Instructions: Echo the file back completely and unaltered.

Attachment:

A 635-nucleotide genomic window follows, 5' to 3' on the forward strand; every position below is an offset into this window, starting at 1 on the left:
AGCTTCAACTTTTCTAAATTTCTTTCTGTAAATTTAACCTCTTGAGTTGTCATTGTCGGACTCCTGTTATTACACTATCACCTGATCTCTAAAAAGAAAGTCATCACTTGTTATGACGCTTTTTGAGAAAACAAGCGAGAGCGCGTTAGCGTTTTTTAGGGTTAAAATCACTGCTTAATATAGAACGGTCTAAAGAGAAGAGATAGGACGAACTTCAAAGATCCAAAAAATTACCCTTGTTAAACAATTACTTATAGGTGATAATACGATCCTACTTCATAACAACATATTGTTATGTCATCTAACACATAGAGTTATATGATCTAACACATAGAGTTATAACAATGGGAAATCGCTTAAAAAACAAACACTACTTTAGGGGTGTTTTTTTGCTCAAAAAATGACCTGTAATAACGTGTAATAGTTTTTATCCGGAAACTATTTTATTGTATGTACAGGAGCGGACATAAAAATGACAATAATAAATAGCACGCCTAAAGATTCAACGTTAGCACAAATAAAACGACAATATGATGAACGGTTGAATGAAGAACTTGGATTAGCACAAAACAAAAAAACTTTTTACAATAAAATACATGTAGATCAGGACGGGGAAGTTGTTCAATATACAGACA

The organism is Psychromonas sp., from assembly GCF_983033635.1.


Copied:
A 635-nucleotide genomic window follows, 5' to 3' on the forward strand; every position below is an offset into this window, starting at 1 on the left:
AGCTTCAACTTTTCTAAATTTCTTTCTGTAAATTTAACCTCTTGAGTTGTCATTGTCGGACTCCTGTTATTACACTATCACCTGATCTCTAAAAAGAAAGTCATCACTTGTTATGACGCTTTTTGAGAAAACAAGCGAGAGCGCGTTAGCGTTTTTTAGGGTTAAAATCACTGCTTAATATAGAACGGTCTAAAGAGAAGAGATAGGACGAACTTCAAAGATCCAAAAAATTACCCTTGTTAAACAATTACTTATAGGTGATAATACGATCCTACTTCATAACAACATATTGTTATGTCATCTAACACATAGAGTTATATGATCTAACACATAGAGTTATAACAATGGGAAATCGCTTAAAAAACAAACACTACTTTAGGGGTGTTTTTTTGCTCAAAAAATGACCTGTAATAACGTGTAATAGTTTTTATCCGGAAACTATTTTATTGTATGTACAGGAGCGGACATAAAAATGACAATAATAAATAGCACGCCTAAAGATTCAACGTTAGCACAAATAAAACGACAATATGATGAACGGTTGAATGAAGAACTTGGATTAGCACAAAACAAAAAAACTTTTTACAATAAAATACATGTAGATCAGGACGGGGAAGTTGTTCAATATACAGACA

The organism is Psychromonas sp., from assembly GCF_983033635.1.